Glue tar paper over sub-floor or....?
We're remodeling our small 5'x5' bathroom and after removing the tile and plywood, we're down to 1x6s on top of the joists (house built in the 1950s). We got recommendations to put down tar paper, then *glue* 3/4" plywood and then 1/4" cement board in preparation for the tile.
It seems that the plywood should be glued to the sub-floor in order to form a more structurally sound layer but we need a barrier for the cold that comes up from the unfinished ground underneath (we have a ring foundation - cold, exposed soil under the middle of the house).
So the question is,
If we put down tar paper, will the glue on top of that be sufficient to hold the 3/4" plywood? Should the tar paper be glued, nailed, other? What's the best way to adhere the plywood on top of the tar paper?
Thanks for your help.
Install the barrier (roofing felt) overlapping 3" at the seams, staple it a few times to hold it in place. No need to glue it.
Install the plywood using nails or screws DO NOT GLUE the plywood. Attach the plywood to the subfloor components only, NOT into the floor joists.
Install cement board or an isolation membrane according to the specifications of the manufacturer of the chosen product.:)
The "crawl space" should have breeches that will provide cross-ventilation and the ground should be covered with a plastic barrier also.:)
Thank you for the response>>
I appreciate your advice and will proceed as you recommend. :)
why not screw it to the joists, Bud? i thought you're supposed to hit the joists. that's what gives you stability. the 1x6's are probably a lil loose by now in that house... the joists on the other hand are as fixed as it gets...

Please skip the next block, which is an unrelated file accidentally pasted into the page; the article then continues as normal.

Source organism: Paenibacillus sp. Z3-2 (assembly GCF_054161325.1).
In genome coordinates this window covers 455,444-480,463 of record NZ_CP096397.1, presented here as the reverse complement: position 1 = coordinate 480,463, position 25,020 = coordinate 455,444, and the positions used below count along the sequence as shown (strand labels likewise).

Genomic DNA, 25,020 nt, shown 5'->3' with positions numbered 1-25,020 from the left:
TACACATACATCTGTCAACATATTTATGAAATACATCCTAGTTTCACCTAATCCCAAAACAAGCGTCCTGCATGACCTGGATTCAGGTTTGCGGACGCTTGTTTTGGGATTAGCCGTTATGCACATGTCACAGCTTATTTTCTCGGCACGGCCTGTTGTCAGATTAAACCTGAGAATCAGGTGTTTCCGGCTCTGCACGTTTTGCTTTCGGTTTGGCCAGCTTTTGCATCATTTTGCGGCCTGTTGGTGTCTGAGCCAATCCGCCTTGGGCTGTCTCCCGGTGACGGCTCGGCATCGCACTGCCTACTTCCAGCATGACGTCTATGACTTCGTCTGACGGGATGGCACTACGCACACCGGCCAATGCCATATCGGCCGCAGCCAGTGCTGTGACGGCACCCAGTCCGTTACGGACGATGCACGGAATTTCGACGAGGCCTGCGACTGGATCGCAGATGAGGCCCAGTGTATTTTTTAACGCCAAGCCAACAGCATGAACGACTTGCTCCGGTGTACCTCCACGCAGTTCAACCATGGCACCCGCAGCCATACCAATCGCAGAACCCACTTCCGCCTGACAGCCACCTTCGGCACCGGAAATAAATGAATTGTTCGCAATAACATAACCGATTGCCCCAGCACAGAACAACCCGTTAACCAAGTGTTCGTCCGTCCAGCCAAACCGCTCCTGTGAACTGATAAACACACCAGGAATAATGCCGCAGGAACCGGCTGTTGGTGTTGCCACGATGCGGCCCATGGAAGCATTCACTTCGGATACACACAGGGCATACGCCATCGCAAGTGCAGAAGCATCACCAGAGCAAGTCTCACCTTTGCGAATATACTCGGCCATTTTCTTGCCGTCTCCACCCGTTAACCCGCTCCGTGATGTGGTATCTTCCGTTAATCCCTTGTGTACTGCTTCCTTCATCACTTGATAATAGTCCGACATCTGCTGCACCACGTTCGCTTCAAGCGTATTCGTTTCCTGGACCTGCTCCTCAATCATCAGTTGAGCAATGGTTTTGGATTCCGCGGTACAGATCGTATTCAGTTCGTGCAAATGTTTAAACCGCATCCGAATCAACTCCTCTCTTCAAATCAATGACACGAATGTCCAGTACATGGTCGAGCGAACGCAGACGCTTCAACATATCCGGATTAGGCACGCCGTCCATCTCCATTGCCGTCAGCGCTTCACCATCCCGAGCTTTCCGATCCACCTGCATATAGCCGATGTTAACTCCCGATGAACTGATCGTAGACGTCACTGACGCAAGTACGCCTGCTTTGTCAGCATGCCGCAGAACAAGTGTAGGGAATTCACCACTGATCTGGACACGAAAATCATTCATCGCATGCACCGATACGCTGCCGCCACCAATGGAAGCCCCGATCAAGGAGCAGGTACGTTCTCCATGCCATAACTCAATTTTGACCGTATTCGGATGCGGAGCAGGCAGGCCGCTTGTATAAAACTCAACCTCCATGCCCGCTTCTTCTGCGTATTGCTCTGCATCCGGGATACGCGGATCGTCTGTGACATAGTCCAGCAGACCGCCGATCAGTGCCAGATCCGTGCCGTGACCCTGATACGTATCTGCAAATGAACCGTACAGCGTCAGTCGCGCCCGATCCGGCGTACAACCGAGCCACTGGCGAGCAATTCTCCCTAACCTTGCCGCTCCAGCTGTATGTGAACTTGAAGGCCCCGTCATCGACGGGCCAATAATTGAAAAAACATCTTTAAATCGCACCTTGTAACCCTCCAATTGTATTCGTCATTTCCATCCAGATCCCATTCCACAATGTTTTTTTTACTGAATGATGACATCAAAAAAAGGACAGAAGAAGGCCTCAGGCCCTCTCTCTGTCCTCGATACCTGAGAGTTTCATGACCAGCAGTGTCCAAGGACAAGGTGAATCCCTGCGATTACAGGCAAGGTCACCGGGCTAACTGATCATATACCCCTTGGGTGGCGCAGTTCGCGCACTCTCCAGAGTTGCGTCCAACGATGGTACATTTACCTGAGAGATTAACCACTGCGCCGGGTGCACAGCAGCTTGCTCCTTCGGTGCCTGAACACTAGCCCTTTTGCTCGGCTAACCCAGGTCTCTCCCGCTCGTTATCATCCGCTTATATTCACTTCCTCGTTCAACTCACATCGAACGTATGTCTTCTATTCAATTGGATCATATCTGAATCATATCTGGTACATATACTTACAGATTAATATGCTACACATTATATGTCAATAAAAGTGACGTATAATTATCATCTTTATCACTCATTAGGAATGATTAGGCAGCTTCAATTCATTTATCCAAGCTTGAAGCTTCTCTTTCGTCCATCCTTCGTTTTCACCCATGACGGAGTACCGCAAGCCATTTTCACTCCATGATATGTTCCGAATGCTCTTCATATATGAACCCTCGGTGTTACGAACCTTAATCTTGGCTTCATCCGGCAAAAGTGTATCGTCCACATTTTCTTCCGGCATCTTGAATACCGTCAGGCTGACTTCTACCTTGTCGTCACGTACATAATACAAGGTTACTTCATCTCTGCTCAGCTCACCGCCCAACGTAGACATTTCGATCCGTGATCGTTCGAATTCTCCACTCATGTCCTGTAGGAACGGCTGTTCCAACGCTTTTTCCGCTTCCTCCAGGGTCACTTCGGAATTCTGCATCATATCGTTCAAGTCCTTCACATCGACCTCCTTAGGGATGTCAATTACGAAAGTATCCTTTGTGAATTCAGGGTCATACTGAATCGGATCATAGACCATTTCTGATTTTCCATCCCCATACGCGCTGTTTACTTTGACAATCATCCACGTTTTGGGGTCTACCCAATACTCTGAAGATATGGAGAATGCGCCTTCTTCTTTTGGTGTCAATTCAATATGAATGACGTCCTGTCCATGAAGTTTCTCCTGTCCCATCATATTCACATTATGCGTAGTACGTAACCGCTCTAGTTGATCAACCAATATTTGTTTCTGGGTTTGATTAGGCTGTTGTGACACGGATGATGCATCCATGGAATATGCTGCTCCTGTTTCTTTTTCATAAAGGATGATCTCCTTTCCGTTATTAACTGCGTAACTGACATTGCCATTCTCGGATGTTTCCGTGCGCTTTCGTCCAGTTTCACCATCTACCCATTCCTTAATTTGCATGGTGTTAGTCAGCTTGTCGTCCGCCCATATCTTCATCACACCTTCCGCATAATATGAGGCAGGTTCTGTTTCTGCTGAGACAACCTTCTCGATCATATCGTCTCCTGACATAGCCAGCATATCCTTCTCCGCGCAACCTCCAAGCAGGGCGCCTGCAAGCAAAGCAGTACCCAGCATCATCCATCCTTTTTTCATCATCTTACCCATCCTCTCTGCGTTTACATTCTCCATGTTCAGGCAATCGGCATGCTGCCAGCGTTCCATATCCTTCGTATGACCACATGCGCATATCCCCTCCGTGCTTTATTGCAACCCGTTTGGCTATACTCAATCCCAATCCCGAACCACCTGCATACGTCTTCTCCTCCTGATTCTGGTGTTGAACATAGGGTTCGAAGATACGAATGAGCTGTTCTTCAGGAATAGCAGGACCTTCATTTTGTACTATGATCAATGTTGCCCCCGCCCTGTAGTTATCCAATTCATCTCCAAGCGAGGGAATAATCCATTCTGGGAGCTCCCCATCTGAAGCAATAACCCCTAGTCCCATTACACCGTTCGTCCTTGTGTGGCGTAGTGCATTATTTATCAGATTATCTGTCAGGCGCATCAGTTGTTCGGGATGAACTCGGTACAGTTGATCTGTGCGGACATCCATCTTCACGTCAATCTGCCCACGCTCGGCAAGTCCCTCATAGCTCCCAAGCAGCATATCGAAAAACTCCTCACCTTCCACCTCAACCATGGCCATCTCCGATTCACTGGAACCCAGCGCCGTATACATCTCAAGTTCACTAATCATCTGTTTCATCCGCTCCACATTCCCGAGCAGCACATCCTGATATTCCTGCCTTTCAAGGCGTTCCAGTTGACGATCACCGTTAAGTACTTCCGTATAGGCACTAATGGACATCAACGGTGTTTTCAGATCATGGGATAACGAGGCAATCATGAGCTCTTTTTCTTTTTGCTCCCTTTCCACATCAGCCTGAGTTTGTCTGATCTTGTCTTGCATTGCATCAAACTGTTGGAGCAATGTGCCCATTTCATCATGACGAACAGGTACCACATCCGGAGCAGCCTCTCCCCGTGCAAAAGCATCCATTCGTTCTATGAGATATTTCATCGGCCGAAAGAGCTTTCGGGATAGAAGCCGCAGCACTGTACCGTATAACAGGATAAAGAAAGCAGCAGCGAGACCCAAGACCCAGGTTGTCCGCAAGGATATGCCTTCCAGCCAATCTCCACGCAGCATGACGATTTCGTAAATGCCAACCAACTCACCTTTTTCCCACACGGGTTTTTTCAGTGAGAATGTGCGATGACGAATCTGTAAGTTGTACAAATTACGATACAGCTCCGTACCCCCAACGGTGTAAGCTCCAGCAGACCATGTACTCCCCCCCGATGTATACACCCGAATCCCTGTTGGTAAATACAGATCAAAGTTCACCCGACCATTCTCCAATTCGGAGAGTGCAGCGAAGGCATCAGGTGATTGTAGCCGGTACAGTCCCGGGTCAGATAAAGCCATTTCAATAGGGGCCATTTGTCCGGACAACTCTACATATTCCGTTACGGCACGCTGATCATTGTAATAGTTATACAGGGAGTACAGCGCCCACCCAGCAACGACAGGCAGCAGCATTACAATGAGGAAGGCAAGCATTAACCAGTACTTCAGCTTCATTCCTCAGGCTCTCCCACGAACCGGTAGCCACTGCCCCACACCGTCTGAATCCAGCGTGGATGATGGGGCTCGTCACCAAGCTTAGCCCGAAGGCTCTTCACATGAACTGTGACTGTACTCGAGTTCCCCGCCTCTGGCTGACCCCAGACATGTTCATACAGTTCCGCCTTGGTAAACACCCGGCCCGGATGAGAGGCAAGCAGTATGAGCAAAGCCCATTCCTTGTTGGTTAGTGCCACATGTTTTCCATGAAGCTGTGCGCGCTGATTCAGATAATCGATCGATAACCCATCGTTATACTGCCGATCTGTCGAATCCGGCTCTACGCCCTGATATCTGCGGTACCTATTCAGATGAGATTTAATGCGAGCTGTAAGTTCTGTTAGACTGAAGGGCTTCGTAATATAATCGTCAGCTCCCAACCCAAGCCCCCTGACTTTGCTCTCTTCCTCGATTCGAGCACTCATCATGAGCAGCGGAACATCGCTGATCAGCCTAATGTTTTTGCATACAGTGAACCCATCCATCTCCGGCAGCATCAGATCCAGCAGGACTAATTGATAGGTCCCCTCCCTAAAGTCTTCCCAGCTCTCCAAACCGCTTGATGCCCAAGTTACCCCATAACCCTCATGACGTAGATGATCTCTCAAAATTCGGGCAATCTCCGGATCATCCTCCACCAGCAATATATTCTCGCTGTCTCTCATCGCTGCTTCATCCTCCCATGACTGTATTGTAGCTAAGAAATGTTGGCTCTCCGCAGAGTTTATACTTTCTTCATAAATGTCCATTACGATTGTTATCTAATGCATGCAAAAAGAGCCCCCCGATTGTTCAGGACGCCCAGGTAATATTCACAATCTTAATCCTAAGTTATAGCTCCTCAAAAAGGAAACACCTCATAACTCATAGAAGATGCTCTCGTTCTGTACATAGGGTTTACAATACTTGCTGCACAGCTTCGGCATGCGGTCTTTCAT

i'm into wood, don't know jack about tile, so just i'm curious...
You don't want stability in that fashion. Stay away from the joists and the tile installation will have a better chance of moving independently of the structure. That's what you want.:)
If the 1X6's are loose screw them to the joists first.
Wood structures have components that are obviously different from clay and cement components. All things are effected by seasonal changes and temperature fluctuations. Entire structures can even move in the wind. Tile moves (expands and contracts) at a different rate than wood does. Anything you can do to isolate the tile from the wood is the thing to do.
The seams of a second layer of plywood should be staggered from the seams of the first layer, not glued to the first layer and not attached to the joists with fasteners.:)
This is the principal that makes Schluter DITRA work as well as it does.:) ISOLATION.:)
The same reason that ProvaFlex works better it has the overlaying mesh and you can use a preimium modified thinset with the installation.
And it is cheaper than ditra.
Bud knows his stuff:
"Place underlayment panels (exposure 1, plugged-face plywood or OSB of minimum 3/8" (10 mm)
thickness) with long dimension perpendicular to floor joists such that the following conditions are
1. Abut all underlayment end joints at quarter points between joists.
Example: Abut underlayment panels on either side of the joist centerline at: 4" (102 mm) for 16"
(406 mm) o.c. joists, 5" (127 mm) for 19.2" (488 mm) o.c. joists, or 6" (152 mm) for 24" (610 mm)
o.c. joists (see figures 1 & 2).
Note: Underlayment end joints should be placed as far away from subfloor end joints as possible.
2. Underlayment to overlap edge joints of subfloor by 1/2 of the width of the subfloor panel (24" -
610 mm). At restraining surfaces, overlap may be less than 24" (610 mm) when the subfloor panel
is less than 48" (1.2 m)-wide (see figure 1).
3. Gap underlayment panels 1/8" (3 mm) on all ends and edges, and 1/4" (6 mm) at perimeter walls,
cabinetry, or other restraining surfaces." Check on the type and length of fasteners.
From the Ditra handbook, page # 23: http://www.schluter.com/media/brochu...k-2008-ENG.pdf
Be safe, Gary
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